l i n u x - u s e r s - g r o u p - o f - d a v i s
Next Meeting:
July 7: Social gathering
Next Installfest:
Latest News:
Jun. 14: June LUGOD meeting cancelled
Page last updated:
2001 Dec 30 17:04

The following is an archive of a post made to our 'vox-tech mailing list' by one of its subscribers.

Report this post as spam:

(Enter your email address)
Re: [vox-tech] another C question (lex/yacc for parsing input)
[Date Prev][Date Next][Thread Prev][Thread Next][Date Index][Thread Index]

Re: [vox-tech] another C question (lex/yacc for parsing input)

  • Subject: Re: [vox-tech] another C question (lex/yacc for parsing input)
  • From: Micah Cowan <micah@coMAPSwanbox.com>
  • Date: Mon, 09 Apr 2001 11:39:18 -0700
  • References: 20010408155050.A17762@dirac.org

On Sun, Apr 08, 2001 at 03:50:50PM -0700, Peter Jay Salzman wrote:
> this is mostly a question of style.  suppose i have a program that does a lot
> of user input processing.  i have two options:
> 1. roll my own parser
> 2. use lex/yacc (or whatever the modern day equivalent is.  bison/flex?)
> i've done option 1.  it works well, but it's not pretty.  lots of calls to
> functions like memmove() to chop, slice and dice strings.
> but it has the nice feature that i don't need to learn yat (yet another thing),
> and a lot can be said for that.  plus, i've already coded it.   i'm looking at
> a semi-major rewrite of my parser to enable some more features, and if i'm
> going to change over to lex/yacc, now would be the time to do it.
> otoh, lex/yacc looks VERY powerful, but it also looks like it has a steep
> learning curve.  i've heard that lex/yacc is pretty slow too.  but i have no
> grounding rod to know "how slow is slow".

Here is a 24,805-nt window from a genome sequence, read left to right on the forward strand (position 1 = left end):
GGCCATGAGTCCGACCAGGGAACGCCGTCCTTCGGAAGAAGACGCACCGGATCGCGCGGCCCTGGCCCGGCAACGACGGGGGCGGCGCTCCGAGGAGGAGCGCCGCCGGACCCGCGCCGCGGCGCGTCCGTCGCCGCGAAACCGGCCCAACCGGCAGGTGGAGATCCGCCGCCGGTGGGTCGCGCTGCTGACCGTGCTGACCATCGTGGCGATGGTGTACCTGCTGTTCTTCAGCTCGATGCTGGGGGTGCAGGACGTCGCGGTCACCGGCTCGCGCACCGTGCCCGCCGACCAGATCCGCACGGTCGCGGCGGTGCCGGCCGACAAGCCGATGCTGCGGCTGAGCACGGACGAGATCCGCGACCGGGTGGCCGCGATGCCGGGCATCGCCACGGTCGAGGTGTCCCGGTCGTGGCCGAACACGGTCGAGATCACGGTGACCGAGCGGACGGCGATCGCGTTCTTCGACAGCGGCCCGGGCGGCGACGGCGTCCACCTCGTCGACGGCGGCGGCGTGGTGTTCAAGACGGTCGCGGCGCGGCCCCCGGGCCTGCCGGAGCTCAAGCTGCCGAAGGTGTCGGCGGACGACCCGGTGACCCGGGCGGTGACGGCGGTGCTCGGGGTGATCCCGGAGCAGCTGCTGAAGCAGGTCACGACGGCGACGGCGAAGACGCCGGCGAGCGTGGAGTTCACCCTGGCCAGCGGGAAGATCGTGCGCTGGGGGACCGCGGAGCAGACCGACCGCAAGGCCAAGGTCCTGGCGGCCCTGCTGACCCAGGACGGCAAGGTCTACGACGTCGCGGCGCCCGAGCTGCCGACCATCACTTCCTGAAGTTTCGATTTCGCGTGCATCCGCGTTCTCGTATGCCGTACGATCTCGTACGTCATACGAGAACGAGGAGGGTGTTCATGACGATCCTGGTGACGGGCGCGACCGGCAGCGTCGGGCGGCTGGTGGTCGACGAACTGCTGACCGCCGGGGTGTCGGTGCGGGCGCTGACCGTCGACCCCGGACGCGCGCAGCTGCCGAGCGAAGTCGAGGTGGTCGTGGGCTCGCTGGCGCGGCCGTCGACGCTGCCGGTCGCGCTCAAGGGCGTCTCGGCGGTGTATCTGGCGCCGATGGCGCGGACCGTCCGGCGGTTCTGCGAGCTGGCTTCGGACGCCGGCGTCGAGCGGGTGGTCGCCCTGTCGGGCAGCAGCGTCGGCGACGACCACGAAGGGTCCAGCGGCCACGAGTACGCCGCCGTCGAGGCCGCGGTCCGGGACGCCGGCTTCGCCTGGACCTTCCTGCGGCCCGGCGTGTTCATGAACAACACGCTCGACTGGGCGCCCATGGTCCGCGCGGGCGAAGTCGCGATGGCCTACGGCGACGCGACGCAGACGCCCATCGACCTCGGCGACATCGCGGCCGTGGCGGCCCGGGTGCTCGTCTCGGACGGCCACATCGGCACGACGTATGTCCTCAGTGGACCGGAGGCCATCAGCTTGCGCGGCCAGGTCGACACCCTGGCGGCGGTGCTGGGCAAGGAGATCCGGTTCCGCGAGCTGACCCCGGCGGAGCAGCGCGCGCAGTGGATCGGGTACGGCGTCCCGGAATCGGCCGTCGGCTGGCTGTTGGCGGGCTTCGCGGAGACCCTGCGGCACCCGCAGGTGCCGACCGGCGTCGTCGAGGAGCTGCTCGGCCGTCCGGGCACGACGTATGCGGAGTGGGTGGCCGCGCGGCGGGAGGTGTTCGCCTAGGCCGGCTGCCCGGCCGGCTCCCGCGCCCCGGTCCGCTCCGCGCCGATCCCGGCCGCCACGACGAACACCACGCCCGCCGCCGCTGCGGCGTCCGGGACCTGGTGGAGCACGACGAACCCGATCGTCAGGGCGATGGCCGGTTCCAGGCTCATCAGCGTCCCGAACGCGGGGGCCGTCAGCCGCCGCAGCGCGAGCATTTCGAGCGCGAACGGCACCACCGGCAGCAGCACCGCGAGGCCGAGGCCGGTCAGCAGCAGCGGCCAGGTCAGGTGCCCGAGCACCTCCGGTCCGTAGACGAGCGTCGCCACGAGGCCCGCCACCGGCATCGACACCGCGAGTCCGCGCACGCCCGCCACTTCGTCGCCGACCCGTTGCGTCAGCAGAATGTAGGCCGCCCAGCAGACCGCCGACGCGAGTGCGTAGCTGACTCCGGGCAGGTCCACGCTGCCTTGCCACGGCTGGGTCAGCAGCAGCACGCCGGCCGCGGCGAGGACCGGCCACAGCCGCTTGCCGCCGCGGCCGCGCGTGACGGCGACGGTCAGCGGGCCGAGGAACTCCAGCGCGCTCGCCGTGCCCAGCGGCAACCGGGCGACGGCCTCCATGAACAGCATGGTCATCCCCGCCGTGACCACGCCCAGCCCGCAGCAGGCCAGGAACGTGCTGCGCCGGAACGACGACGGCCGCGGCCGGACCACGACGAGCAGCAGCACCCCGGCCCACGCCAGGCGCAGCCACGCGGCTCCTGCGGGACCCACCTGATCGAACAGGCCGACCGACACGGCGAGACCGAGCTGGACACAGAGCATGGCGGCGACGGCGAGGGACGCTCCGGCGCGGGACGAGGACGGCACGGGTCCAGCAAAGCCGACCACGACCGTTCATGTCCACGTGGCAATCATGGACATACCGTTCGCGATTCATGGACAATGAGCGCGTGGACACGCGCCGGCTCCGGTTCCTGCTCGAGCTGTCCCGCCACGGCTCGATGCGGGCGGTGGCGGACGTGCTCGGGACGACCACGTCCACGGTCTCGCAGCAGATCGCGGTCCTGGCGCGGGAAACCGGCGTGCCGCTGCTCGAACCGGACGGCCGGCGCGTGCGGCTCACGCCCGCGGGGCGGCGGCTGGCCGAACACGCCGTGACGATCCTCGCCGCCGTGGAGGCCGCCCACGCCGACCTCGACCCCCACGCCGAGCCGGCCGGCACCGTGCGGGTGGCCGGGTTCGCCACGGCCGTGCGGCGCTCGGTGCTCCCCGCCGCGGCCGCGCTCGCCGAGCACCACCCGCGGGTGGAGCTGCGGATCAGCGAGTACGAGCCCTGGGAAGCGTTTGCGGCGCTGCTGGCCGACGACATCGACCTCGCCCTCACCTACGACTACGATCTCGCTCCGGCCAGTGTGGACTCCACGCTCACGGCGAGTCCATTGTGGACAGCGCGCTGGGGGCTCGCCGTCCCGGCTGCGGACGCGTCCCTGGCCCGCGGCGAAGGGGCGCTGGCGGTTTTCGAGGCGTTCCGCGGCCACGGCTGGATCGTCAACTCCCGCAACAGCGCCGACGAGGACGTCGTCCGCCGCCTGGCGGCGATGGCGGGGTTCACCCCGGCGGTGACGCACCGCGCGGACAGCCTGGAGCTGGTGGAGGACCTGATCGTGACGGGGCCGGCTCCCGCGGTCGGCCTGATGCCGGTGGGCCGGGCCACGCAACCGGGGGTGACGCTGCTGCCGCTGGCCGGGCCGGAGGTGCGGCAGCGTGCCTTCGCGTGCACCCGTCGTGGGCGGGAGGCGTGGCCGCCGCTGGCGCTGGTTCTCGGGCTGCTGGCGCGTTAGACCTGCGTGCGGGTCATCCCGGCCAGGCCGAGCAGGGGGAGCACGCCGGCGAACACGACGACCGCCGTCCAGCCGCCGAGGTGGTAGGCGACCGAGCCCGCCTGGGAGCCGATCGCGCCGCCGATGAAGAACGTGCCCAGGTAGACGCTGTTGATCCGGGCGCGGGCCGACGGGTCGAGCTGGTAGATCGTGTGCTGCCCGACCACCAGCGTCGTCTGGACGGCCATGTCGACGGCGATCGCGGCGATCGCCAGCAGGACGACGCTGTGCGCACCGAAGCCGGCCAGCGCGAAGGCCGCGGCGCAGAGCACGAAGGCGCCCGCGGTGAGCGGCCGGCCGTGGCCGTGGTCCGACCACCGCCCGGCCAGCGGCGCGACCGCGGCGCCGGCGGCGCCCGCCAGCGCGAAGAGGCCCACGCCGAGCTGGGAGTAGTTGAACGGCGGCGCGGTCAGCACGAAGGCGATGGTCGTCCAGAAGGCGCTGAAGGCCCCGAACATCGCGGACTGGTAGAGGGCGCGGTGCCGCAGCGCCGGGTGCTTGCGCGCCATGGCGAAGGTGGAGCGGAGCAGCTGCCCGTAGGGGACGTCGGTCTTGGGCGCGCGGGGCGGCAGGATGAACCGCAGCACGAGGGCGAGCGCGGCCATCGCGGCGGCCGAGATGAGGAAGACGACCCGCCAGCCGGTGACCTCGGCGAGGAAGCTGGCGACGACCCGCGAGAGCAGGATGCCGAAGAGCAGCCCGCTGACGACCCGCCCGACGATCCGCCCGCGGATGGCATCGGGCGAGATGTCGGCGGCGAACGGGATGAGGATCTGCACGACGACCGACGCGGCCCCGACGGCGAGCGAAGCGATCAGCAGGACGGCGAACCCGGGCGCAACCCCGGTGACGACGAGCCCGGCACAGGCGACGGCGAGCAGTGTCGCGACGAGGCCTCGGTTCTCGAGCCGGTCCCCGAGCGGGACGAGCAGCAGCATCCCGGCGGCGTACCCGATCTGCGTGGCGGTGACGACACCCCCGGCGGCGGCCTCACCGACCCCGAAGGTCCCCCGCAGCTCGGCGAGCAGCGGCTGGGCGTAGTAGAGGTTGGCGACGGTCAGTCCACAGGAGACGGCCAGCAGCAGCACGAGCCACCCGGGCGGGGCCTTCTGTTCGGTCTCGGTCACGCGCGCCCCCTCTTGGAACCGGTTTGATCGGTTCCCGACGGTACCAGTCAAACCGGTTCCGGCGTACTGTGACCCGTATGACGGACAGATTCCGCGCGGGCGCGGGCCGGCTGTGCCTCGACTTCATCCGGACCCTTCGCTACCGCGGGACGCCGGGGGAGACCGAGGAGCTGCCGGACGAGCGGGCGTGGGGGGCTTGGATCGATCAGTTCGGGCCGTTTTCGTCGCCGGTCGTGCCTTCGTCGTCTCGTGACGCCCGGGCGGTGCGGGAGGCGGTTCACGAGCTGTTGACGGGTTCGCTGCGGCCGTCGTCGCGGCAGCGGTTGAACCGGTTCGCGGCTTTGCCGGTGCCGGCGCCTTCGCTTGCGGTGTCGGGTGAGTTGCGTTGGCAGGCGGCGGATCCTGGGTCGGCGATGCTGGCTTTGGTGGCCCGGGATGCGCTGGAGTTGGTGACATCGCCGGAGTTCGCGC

> has anyone here used lex/yacc for a parser?   any comments or opinions to help
> me make a choice?
> pete

I doubt it's slower than anything you'd be able to write in short
order - it generates a pretty fast alogirthm; but it does have the
disadvantage of not knowing particulars about your code that you, as
an expert compiler-writer ;) might be able to optimize better.

FWIW, gcc uses yacc (dunno 'bout lex).

I am using flex/bison, and while, yes, there is a learning curve, I've
certainly seen steeper ones (flex in particular was easy to learn in
short order).  And if you plan on doing much parsing in C, it will be
very useful for many future projects - a worthwhile investment, IMO.

I can't think of a good reason why you'd need to use memmove() in your
parser - perhaps you should rethink the algorithm?  I've lately been
very interested in the subject in general, so I've been working
through my copy of the Wizard book.  /Very/ informative reading (the C
code's kinda dated, though).


LUGOD Group on LinkedIn
Sign up for LUGOD event announcements
Your email address:
LUGOD Group on Facebook
'Like' LUGOD on Facebook:

Hosting provided by:
Sunset Systems
Sunset Systems offers preconfigured Linux systems, remote system administration and custom software development.

LUGOD: Linux Users' Group of Davis
PO Box 2082, Davis, CA 95617
Contact Us

LUGOD is a 501(c)7 non-profit organization
based in Davis, California
and serving the Sacramento area.
"Linux" is a trademark of Linus Torvalds.

Sponsored in part by:
O'Reilly and Associates
For numerous book donations.